When she turned 18, she met a fellow from Madrid, Missouri named Louis Till. He worked at the Argo Corn Company, was an amateur boxer, and was popular with many women. But Louis Till had his eye on Mamie. When they met, he took her to an ice cream parlor for her first banana split. Her parents disapproved, thinking the charismatic Till was "too sophisticated" for their daughter. At her mother's insistence, she broke off their courtship. But the persistent Till won Mamie's heart, and they married on October 14, 1940. Both were 18 years old.
Nine months later, their only child, Emmett Louis Till, nicknamed "Bobo," was born at Cook County Hospital in Chicago. The boy was the apple of his mother and grandmother's eyes. Aside from a bout with polio at age five, after which Emmett would speak with a mild stutter, he was a healthy and happy boy.
Emmett would never know his father, who was shipped out to Europe as an Army private. Mamie and Louis Till separated in 1942. Three years later, Mamie received a letter from the Department of Defense informing her, without a full explanation, that Till was killed in Italy due to "willful misconduct."
By the early 1950s, Mamie and Emmett had moved to Chicago's South Side. Both of her parents had remarried and left Argo, her mother to Chicago and her father to Detroit. Mamie met and married Gene "Pink" Bradley, but they divorced two years later.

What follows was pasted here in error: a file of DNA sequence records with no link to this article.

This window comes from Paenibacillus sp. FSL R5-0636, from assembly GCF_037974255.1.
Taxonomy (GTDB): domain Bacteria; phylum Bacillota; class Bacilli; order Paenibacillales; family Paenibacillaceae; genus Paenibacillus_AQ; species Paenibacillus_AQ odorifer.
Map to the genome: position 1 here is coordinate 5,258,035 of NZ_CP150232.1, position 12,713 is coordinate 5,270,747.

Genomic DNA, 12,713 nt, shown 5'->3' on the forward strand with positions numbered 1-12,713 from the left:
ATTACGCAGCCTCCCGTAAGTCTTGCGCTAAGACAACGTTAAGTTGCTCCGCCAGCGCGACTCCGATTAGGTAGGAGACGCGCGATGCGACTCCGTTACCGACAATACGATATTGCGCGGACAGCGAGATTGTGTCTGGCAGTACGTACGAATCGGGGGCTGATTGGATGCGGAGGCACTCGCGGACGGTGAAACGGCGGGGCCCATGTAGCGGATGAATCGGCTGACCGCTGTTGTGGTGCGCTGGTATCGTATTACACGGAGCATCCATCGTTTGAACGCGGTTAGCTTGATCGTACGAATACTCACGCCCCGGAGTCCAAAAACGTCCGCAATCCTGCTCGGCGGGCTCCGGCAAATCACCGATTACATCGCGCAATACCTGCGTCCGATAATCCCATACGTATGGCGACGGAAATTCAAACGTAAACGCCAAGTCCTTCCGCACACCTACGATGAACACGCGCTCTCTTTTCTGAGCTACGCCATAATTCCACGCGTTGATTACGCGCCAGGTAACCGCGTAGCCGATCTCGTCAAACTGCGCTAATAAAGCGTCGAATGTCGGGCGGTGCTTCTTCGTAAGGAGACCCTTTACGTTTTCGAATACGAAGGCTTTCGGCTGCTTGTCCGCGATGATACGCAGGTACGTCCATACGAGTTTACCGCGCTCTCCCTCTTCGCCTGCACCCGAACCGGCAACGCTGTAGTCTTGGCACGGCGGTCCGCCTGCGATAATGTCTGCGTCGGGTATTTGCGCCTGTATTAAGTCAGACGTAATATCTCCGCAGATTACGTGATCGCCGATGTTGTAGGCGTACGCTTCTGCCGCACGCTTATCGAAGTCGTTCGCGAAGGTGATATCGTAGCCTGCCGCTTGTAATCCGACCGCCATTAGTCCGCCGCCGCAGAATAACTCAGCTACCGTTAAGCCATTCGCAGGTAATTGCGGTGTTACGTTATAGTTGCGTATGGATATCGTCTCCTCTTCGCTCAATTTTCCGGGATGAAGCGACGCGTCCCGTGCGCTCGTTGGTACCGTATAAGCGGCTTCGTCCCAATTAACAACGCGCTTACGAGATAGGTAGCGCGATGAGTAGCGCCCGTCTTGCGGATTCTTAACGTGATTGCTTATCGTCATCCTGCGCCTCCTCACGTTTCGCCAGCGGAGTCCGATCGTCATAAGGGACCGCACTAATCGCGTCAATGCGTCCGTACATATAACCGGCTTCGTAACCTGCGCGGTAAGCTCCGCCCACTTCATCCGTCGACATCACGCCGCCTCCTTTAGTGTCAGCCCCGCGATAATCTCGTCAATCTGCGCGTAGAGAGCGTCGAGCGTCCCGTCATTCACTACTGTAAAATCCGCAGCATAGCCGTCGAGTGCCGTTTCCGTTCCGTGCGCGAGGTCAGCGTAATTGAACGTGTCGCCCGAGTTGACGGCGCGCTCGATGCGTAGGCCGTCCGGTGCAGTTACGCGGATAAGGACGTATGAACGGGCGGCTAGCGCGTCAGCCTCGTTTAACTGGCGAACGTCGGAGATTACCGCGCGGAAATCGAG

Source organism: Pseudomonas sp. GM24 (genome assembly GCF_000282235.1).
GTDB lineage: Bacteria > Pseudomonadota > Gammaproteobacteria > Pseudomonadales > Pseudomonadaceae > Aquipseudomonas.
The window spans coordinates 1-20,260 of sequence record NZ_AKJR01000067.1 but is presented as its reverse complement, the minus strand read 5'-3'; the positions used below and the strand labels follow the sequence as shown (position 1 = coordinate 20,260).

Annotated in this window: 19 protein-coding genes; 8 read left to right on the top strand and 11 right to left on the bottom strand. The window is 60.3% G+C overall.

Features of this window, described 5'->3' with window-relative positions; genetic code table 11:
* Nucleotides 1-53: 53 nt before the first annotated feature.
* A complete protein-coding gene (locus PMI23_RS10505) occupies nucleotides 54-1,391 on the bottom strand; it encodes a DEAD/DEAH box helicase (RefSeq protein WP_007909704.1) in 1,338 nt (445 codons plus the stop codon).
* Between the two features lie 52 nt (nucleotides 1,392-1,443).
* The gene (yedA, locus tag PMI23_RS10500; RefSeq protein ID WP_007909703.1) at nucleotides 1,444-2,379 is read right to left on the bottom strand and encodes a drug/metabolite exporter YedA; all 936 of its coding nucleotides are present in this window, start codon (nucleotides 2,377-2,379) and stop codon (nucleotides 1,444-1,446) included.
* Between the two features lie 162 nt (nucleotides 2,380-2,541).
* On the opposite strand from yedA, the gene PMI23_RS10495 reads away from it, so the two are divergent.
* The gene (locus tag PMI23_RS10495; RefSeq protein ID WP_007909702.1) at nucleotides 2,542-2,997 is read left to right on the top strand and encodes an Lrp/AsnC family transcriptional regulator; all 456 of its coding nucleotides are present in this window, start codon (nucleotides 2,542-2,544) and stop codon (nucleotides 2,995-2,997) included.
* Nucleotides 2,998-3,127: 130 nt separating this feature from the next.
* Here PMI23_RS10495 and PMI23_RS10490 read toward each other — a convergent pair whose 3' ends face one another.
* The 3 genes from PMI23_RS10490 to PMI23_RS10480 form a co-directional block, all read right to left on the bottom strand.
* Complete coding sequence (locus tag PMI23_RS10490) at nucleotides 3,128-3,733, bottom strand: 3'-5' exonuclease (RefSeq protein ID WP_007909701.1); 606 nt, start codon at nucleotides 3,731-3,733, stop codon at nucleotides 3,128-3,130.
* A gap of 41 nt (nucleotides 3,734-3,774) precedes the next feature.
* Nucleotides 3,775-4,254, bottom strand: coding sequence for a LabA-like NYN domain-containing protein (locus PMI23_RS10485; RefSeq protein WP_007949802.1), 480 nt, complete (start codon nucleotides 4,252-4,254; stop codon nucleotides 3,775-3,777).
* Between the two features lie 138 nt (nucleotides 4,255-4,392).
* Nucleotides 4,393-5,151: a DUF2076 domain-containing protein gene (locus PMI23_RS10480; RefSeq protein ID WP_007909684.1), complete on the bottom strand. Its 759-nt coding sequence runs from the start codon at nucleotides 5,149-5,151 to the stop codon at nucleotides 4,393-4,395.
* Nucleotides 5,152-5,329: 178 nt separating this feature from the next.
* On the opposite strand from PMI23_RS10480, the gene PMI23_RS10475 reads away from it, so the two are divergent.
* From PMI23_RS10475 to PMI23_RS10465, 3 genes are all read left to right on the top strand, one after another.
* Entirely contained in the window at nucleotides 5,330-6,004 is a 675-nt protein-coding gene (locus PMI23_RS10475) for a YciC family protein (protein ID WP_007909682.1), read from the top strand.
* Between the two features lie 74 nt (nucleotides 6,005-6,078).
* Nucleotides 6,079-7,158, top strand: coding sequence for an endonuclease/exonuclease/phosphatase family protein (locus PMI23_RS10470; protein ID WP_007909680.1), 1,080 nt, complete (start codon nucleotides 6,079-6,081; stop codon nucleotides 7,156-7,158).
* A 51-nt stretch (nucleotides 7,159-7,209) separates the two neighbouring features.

In 1955 Mamie decided to take a long-awaited vacation to Nebraska to visit relatives. She wanted her son to go with her. But Emmett was set on joining his cousins and spending the end of the summer in Mississippi. When she put her son on a Southbound train, it was the last time she would see him alive.
When her boy was killed, Mamie turned to the strength of her family and faith. "When I began to make the announcement that Emmett had been found and how he was found, the whole house began to scream and to cry. And that's when I realized that this was a load that I was going to have to carry. I wouldn't get any help carrying this load."
Horrified by the mutilation of her son's body yet determined that it would not happen again, Mamie made a stunning decision -- Emmett would have an open casket funeral. "I think everybody needed to know what had happened to Emmett Till," she said. Some 50,000 people streamed in to view Emmett's corpse in Chicago, with many people leaving in tears or fainting at the sight and smell of the body.